Textures are a wonderful tool to use for all kinds of design. Not only can textures make something look more interesting, they also add a sense of material realism that people can connect to. There are very few materials in the “real world” that do not have some kind of texture to them.
A lot of us know how to find great textures and throw them into Photoshop and set the layer blending mode to overlay.
But sometimes, this doesn’t give the desired result. In this particular instance, the color in the texture is causing the color in the main composition to look a little off from what I had intended it to look like. The texture itself isn’t having as much of an effect as I’d like for it to on the edges of the composition, but I don’t want it to affect the middle as much either. Also, I’d like it to be a bit more grainy.
All of these things can be achieved right inside Photoshop. To fix the color issue, the first thing we need to do is desaturate the texture. (Shortcut: Cmd/Ctrl + Shift + U)
This removes all hue properties, and leaves only luminance (grayscale) properties.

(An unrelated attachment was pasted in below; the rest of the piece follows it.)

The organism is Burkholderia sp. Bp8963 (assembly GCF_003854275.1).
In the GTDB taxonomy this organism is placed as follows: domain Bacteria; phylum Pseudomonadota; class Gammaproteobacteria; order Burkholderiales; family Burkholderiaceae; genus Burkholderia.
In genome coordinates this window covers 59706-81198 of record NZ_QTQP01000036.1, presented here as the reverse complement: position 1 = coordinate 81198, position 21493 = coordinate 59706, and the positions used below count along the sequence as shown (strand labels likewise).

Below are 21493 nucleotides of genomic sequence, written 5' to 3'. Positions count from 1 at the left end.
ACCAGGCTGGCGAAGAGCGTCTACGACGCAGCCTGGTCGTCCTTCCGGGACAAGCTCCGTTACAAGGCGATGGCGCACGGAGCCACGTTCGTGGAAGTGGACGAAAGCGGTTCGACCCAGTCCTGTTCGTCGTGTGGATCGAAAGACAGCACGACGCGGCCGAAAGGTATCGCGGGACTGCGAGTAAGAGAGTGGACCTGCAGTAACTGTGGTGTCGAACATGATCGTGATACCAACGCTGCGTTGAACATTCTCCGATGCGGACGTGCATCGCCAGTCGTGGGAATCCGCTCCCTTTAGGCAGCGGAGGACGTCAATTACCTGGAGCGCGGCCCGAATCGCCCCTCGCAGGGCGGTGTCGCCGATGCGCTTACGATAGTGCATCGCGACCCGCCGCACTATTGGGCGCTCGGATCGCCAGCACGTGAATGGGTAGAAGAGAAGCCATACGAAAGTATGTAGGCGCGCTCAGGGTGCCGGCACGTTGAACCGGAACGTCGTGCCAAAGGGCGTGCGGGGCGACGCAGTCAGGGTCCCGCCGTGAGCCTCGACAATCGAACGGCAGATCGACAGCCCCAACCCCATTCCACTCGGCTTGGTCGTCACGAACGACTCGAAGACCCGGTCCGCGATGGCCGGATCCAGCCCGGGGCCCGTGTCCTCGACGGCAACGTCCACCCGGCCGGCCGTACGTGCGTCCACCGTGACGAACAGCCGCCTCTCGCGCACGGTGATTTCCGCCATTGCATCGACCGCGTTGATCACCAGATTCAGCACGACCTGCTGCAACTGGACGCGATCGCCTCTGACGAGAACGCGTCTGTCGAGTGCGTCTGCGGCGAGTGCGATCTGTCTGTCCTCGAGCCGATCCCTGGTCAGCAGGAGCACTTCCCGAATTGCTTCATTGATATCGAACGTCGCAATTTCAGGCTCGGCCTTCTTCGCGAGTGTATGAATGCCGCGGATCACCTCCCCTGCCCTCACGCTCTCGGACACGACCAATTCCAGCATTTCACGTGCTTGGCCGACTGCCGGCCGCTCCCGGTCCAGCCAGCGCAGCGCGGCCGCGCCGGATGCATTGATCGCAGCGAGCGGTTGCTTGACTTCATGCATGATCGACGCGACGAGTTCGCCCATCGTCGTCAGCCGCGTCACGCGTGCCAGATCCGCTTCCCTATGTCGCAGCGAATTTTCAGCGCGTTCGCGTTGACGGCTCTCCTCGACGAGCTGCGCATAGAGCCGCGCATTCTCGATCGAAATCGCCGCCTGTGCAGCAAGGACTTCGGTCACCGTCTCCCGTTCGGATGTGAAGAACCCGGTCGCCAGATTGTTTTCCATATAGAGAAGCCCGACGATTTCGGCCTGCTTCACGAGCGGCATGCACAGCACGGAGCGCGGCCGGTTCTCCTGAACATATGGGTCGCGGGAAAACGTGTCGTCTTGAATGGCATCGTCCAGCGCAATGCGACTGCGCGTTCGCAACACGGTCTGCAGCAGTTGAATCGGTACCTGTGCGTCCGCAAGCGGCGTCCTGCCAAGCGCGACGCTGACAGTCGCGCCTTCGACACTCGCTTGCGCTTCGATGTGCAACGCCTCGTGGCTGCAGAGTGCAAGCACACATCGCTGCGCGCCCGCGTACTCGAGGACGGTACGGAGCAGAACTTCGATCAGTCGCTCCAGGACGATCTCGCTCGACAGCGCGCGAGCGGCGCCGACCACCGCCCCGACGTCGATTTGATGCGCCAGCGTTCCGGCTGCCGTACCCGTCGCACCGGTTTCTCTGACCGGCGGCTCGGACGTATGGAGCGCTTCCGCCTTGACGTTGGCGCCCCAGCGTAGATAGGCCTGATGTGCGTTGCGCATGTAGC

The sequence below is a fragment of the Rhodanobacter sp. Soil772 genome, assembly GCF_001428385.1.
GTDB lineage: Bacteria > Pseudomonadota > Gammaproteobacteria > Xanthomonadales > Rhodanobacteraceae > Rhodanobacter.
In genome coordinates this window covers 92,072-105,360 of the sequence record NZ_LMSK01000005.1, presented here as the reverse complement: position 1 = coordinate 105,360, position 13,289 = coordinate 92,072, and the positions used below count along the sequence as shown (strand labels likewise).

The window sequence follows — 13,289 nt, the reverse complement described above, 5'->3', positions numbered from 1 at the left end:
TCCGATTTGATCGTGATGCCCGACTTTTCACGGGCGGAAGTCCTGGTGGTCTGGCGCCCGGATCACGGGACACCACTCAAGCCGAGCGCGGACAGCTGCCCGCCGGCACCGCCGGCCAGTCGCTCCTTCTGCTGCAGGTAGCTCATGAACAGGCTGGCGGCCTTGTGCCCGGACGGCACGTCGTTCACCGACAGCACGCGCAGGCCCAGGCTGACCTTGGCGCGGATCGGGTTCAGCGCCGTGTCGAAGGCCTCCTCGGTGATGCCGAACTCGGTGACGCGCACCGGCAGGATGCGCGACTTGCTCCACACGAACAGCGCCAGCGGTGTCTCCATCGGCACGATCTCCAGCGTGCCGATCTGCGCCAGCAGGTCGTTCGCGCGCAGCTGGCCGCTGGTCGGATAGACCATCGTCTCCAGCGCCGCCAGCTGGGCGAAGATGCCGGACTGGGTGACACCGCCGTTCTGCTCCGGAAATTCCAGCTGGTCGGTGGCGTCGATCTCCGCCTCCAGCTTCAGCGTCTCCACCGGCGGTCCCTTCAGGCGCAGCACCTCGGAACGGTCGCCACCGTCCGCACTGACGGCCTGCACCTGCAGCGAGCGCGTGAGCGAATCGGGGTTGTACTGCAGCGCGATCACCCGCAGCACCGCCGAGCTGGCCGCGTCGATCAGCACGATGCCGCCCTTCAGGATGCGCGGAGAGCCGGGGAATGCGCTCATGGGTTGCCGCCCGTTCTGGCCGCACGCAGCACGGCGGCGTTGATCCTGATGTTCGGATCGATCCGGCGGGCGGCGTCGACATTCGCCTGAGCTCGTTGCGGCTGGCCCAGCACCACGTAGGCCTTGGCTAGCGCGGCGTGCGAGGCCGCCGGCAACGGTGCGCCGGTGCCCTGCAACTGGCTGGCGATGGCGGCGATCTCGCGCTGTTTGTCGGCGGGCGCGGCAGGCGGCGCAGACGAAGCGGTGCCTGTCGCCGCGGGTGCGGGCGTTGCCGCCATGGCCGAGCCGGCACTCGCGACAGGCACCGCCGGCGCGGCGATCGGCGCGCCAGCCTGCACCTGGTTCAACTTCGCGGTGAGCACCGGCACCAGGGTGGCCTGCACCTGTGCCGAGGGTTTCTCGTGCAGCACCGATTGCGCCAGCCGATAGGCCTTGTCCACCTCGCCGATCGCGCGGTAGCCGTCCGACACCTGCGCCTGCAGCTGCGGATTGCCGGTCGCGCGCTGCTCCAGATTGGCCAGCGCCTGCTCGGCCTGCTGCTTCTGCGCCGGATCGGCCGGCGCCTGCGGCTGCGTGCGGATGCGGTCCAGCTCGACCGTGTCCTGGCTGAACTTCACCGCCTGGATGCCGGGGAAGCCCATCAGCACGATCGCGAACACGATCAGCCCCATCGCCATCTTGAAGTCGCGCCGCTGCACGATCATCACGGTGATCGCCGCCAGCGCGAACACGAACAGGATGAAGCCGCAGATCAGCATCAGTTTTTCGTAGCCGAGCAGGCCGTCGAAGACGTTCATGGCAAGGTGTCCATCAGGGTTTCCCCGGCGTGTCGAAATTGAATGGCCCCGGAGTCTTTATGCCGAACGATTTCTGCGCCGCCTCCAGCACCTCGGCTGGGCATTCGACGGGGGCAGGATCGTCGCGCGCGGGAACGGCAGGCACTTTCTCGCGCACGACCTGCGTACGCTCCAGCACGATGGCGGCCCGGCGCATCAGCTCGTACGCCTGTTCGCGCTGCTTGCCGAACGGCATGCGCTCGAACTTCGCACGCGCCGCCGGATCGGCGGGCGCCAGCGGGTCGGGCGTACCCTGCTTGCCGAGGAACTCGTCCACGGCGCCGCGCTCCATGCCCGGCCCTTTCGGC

Now, we want the image to have more of an effect on the edges of the main composition. What we want to do is increase the contrast of the texture in its original form, but also keep another less contrasted version. We will get to how to make the edges more affected after we bring the texture over onto our main composition.
First, we want to duplicate our layer (Shortcut to duplicate layer: Cmd/Ctrl + J) twice, and delete our background layer. We can name these two new layers “contrasted” and “flat”. Then we will apply Curves to our “contrasted” layer. Make sure this layer is on top, or else you will not see the effects of Curves. (Shortcut for Curves: Cmd/Ctrl+M)
The amount of contrast you use will depend on your project, but I usually like to keep quite a bit of mid-tones in textures I use. (See the curve created for an idea of how to increase contrast with Curves.)
We now have our original desaturated texture and our higher contrast texture. we can bring these layers over to our main composition. Select both layers by holding Shift or Cmd/Ctrl and clicking. Now drag from the layers palette of the texture composition into the main document composition.
One of the first things we want to do at this point is make both of our texture layers smart objects. This basically will allow us to scale them without doing irreversible damage to the resolution.
Next, we want to set both layers to overlay for the time being, and turn off the “flat” layer. We can immediately see the difference that adding contrast has made. But again, we are looking for the texture to be a bit more grainy, so we are going to scale down the “contrast” layer so that more detail can be seen. Transform the layer, and zoom out until you see the edges of the texture.